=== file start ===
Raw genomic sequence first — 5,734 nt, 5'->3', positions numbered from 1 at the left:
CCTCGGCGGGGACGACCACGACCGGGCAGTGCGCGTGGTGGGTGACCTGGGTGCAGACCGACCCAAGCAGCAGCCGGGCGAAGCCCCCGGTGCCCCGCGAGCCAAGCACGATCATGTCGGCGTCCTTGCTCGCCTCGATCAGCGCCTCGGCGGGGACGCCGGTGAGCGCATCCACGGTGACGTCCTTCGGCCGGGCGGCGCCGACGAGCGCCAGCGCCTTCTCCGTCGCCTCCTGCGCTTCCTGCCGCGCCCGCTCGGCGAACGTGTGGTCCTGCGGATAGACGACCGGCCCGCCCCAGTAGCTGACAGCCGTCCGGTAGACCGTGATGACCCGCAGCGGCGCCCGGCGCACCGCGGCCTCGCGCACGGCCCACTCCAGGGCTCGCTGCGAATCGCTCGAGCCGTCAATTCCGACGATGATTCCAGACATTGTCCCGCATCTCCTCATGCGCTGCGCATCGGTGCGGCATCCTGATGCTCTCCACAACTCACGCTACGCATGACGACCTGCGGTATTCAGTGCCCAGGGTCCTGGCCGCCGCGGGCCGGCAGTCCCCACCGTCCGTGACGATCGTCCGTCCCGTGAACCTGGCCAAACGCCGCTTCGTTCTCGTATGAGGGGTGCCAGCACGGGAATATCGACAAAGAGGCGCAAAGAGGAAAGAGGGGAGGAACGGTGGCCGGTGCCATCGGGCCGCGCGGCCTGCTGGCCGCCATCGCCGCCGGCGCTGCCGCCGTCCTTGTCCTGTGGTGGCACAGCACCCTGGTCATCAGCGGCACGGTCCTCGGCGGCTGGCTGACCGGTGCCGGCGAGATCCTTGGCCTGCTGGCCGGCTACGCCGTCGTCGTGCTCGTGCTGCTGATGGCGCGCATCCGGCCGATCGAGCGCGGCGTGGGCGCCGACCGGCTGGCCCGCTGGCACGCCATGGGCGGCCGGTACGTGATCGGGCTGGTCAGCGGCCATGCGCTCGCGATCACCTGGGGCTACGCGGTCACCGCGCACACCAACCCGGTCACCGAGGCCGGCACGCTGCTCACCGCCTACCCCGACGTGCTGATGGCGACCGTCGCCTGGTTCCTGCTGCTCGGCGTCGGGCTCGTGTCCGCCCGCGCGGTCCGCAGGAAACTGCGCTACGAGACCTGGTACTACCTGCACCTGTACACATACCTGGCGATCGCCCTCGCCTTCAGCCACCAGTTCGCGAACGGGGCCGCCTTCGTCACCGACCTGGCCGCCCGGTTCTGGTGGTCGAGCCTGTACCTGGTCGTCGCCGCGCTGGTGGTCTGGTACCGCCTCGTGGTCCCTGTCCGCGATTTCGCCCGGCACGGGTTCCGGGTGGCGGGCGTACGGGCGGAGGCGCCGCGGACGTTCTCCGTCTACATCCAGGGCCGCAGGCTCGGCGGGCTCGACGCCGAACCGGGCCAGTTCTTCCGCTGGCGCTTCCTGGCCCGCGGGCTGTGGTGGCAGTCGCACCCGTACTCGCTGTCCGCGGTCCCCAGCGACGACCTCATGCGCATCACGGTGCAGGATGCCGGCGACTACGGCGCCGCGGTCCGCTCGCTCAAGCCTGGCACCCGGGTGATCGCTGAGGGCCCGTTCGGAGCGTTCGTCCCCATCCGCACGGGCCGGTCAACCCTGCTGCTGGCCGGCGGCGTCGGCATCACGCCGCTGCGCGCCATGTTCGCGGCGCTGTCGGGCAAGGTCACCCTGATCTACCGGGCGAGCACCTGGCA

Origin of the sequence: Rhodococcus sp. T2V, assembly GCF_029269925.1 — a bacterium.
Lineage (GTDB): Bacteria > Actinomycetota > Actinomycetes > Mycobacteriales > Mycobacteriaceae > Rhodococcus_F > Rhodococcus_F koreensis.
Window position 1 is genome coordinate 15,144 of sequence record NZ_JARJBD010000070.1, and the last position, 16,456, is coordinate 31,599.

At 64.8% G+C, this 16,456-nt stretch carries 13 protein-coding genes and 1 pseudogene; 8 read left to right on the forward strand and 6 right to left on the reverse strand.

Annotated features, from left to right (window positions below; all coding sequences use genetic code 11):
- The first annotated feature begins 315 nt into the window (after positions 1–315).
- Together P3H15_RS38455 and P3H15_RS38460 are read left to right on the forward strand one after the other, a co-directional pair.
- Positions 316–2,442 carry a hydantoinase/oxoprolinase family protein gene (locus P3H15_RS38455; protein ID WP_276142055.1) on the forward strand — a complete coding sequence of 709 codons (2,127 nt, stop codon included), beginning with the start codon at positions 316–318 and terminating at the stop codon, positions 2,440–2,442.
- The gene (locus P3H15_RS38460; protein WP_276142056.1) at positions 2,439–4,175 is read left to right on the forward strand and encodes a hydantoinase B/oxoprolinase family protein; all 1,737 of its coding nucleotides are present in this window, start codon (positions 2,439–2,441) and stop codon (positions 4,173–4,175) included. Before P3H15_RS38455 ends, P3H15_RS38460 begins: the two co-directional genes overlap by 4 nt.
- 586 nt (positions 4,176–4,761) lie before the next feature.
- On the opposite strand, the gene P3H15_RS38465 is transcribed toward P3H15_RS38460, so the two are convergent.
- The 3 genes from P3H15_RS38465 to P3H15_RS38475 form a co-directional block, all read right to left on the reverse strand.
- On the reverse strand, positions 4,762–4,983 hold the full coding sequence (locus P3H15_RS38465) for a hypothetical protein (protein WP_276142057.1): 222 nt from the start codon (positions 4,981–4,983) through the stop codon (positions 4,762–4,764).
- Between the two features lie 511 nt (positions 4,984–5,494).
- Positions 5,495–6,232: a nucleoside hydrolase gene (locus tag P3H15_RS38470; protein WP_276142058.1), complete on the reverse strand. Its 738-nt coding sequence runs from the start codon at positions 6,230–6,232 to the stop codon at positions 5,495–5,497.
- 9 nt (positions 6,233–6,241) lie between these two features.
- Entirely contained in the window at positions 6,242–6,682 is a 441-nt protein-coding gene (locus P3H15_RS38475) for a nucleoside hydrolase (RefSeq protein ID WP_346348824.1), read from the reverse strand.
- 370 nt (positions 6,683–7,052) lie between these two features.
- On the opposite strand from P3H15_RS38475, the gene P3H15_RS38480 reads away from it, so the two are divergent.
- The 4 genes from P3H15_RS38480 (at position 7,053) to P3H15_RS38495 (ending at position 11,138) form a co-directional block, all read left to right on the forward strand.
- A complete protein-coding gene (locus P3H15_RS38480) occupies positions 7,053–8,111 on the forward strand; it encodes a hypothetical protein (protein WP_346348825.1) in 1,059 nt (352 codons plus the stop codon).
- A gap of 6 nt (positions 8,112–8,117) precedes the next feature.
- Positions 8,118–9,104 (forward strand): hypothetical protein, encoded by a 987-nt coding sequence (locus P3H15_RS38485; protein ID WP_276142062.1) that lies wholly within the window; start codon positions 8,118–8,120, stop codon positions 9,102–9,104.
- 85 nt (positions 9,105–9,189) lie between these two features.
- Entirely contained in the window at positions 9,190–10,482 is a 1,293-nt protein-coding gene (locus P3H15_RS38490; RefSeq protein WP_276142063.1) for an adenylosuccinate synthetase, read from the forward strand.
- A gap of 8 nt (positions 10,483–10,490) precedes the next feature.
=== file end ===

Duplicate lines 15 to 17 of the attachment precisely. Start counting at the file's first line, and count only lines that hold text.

- On the reverse strand, positions 4,762–4,983 hold the full coding sequence (locus P3H15_RS38465) for a hypothetical protein (protein WP_276142057.1): 222 nt from the start codon (positions 4,981–4,983) through the stop codon (positions 4,762–4,764).
- Between the two features lie 511 nt (positions 4,984–5,494).
- Positions 5,495–6,232: a nucleoside hydrolase gene (locus tag P3H15_RS38470; protein WP_276142058.1), complete on the reverse strand. Its 738-nt coding sequence runs from the start codon at positions 6,230–6,232 to the stop codon at positions 5,495–5,497.